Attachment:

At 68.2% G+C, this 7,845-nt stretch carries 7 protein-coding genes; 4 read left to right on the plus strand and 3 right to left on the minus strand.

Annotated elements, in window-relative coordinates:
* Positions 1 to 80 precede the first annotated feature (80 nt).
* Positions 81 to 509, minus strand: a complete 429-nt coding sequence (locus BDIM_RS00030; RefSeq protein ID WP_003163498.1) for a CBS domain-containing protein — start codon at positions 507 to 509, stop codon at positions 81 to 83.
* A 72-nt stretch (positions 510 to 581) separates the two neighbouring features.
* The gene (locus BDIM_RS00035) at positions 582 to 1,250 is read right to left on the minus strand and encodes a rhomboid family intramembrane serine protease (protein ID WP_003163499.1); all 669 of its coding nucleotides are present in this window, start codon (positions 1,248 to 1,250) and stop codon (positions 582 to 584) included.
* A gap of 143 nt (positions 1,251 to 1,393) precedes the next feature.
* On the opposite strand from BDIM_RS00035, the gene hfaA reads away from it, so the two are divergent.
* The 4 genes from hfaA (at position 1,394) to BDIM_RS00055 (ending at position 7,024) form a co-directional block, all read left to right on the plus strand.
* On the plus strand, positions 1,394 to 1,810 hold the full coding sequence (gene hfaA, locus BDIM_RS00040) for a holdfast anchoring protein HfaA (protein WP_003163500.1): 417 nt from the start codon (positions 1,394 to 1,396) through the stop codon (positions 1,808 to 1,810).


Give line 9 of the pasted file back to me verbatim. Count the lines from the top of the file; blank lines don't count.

* The 4 genes from hfaA (at position 1,394) to BDIM_RS00055 (ending at position 7,024) form a co-directional block, all read left to right on the plus strand.